I might as well add my experience for what it's worth. I saw my urologist today. He took me off antibiotics last Tues. and had me come to the office for a catheterized urine specimen on Monday. He decided to go all out and check for bladder TB, viruses, bacteria, and fungi. I went in today for results. The culture wasn't quite done because of the extensive testing, but the bacteria had come back gram-positive. I'm waiting for full test results and antibiotic sensitivity. He'd also received a letter from UAB--their Infectious Disease drs. said they have no treatment to offer for chronic enterococcus at this time. Wake Forest Infectious Disease drs. also said the same thing. I've been researching enterococcus for almost 4 yrs. All antibiotics are doing is suppressing the bacteria. Enterococcus has become virtually resistant to amoxicillin, cipro and macrodantin. I think it's vital to be cultured for all bacteria if you have chronic UTIs. After reading the posts on this board, I've come to the conclusion that few urologists look further than e.coli. My dr. finds enterococcus in other patients, but he said he normally gets rid of it. Maybe early detection would help. I feel that the combination of a damaged bladder lining and underlying immune issues that some of us have cause complicated bacterial infections that can not be successfully treated at the present time. I've read Dr. Warren's comment in Oct. 2000 that low-level bacteria can persist in the bladder and cause a low-level inflammatory response. He further stated that when you have a flare, work with your urologist and microbiology laboratory and identify even small numbers of organisms in the urine and treat those organisms with antibiotics. How many women diagnosed with IC or chronic UTIs get that kind of treatment? Martha mentioned that the EPIC study is taking another look at bacteria. I hope our drs. can be educated to look beyond the dipstick and agar culture so that patients with enterococcus infections don't slip through the cracks like women and men with IC did for so many years. No one really knows what causes IC. There are a lot of theories. It doesn't really matter if enterococcus causes IC, is a result of IC, or you have chronic cystitis caused by bacteria such as enterococcus, you deserve a comprehensive work-up for all bacteria. Good luck to everyone dealing with this frustrating problem.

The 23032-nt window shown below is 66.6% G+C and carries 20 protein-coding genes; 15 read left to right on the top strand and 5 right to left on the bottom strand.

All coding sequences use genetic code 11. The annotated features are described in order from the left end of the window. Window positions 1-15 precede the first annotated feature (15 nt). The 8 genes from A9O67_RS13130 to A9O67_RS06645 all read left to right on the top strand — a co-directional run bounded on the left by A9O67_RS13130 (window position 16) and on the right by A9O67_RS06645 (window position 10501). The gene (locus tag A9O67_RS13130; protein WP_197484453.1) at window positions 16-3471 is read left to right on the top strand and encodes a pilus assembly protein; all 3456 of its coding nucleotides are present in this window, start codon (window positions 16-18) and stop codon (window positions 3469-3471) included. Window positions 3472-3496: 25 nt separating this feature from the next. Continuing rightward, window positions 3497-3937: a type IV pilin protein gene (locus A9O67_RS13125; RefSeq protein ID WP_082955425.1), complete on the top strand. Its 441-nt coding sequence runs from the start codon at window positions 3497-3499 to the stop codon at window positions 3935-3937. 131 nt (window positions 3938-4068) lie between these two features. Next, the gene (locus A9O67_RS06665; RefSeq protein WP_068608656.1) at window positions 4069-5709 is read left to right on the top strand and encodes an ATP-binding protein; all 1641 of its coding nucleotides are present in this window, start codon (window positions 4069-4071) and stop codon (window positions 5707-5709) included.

Debbie